By Stephen Kaufman
Shoppers around the world are making online purchases in increasing numbers, but buyers should beware of the corresponding increase in online criminals trying to take advantage of them.
For the first time, U.S. and European law enforcement agencies have partnered to coordinate the seizures of websites selling counterfeit and falsely labeled goods to the public, said John Morton, the director of U.S. Immigration and Customs Enforcement (ICE).
Speaking in Washington November 26 on “Cyber Monday,” when online shopping traditionally peaks in the United States, Morton warned that criminals are using the Internet to “defraud consumers on a grand scale,” with many varieties of illegally produced counterfeit goods being presented as genuine on bogus websites.
These websites have sold “brand name” products to unsuspecting consumers, including clothes, shoes, jewelry, software, medicine, baby carriers and car safety air bags. In the process, they have not only defrauded the companies that produce the authentic goods by infringing on their intellectual property rights, but they have also cheated customers and potentially endangered them with substandard products, Morton said.
For the first time, ICE and Europol have partnered to coordinate seizures of counterfeit websites operating in the United States and Europe. Morton reported that their operations have led to the seizure of 132 websites on both sides of the Atlantic in 2012.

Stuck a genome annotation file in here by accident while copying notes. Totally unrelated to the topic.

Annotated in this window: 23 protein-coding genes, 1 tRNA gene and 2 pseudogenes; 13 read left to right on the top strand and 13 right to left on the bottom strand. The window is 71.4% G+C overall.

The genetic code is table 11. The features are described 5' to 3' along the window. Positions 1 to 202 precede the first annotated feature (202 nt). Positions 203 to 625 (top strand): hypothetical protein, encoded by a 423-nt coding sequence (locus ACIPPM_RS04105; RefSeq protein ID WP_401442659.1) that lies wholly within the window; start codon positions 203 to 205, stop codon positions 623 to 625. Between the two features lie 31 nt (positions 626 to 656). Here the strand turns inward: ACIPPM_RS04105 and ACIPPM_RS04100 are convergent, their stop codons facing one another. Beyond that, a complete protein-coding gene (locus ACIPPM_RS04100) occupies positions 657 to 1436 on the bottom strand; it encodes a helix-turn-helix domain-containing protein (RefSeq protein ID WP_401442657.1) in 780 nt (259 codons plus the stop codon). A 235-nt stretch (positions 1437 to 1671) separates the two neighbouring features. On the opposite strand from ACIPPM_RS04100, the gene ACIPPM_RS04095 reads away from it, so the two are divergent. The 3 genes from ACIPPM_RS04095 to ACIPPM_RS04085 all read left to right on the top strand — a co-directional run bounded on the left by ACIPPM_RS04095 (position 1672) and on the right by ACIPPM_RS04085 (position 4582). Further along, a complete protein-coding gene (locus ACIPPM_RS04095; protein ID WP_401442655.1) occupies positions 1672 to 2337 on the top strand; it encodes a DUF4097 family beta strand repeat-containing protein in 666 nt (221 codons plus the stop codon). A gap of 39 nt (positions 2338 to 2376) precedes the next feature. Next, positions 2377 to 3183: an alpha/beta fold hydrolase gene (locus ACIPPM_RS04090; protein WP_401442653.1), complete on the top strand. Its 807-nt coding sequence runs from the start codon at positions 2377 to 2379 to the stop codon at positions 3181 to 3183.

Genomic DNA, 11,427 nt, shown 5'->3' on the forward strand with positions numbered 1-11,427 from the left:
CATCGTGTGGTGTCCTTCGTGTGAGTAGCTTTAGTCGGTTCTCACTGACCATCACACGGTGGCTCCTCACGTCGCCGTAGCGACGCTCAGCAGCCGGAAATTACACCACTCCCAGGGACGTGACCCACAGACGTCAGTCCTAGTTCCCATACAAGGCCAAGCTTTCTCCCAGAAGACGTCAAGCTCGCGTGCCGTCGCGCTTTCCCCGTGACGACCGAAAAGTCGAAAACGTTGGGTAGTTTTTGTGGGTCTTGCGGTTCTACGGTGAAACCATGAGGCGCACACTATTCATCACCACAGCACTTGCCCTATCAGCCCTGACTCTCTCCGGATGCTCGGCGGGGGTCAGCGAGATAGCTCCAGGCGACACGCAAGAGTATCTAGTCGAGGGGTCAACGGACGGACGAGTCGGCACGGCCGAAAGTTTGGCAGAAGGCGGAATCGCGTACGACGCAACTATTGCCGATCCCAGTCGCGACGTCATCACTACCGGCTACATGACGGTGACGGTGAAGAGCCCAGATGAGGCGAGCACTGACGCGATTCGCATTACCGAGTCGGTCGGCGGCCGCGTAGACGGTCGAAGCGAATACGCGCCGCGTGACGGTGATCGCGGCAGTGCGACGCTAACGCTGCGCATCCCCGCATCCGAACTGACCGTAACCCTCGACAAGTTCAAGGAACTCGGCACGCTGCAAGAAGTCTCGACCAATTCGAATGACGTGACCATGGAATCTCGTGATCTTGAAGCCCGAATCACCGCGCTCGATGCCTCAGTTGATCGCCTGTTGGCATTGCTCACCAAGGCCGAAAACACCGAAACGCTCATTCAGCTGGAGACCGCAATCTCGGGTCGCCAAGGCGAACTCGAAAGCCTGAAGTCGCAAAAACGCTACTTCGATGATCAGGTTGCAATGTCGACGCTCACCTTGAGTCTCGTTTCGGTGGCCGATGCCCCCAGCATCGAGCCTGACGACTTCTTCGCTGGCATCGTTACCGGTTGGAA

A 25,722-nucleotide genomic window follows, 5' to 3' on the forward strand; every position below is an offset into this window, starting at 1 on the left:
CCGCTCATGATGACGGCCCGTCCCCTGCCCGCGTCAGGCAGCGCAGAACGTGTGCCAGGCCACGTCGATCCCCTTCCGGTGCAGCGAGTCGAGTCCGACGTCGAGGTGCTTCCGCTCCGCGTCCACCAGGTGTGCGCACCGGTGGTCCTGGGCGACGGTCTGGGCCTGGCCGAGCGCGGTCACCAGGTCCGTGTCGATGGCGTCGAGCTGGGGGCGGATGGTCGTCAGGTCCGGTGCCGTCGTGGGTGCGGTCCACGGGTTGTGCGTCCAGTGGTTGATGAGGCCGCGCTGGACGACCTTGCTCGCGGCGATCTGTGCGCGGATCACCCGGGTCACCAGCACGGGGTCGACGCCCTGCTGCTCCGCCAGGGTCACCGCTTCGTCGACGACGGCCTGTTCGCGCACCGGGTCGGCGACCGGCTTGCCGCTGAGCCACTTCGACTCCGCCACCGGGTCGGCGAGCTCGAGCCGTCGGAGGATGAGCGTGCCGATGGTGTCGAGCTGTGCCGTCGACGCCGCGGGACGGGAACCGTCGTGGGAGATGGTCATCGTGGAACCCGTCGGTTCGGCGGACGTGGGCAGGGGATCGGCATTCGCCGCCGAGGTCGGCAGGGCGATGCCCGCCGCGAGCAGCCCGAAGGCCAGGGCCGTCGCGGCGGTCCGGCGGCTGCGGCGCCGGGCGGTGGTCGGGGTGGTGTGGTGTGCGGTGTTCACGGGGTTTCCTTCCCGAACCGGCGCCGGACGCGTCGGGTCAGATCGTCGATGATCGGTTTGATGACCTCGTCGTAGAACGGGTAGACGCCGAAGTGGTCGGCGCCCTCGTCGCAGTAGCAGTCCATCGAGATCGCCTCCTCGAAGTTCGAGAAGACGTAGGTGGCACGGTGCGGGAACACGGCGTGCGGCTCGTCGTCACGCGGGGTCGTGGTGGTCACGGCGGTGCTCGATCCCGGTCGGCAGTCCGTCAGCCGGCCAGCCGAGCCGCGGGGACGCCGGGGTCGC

The ICE director said the problem is a global one that affects everyone.
When intellectual property rights are violated, “jobs are lost, businesses are stolen and ultimately consumers are cheated,” he said. Counterfeiters are only concerned with making money, and do not pay workers health care or pensions, nor do they pay taxes, he said.
Morton advised online shoppers to research the suppliers and sellers of products they are interested in, and to trust their instincts.
“You know what you’re looking for. You know the product. You know when a site is likely legitimate. This is the best line of defense for you, so don’t reason away your intuition,” he said.
“If the price seems too good to be true, it probably is,” he said.
Trouble signs include misspellings on the website, anonymous sellers and return addresses that appear suspicious, such as those located in a country where the legitimate company does not manufacture or purchase its products, he said.
“Literally anything that you can imagine these days is being counterfeited and sold,” and it’s a “very serious problem,” Morton said.
“When people try to reduce it simply to the question of whether or not a teenager is downloading something off the Internet, that completely misses the mark. This is about counterfeit cancer medicine, counterfeit health care products. It’s serious business,” he said.
Morton said the United States would like to expand its coordinated action with more major U.S. law enforcement partners around the world, working through the World Customs Organization in Brussels.
“It’s just good law enforcement, and counterfeiting and piracy isn’t a United States problem. It affects us greatly, but it certainly affects Europe and Asia and Central and South America just as much,” he said.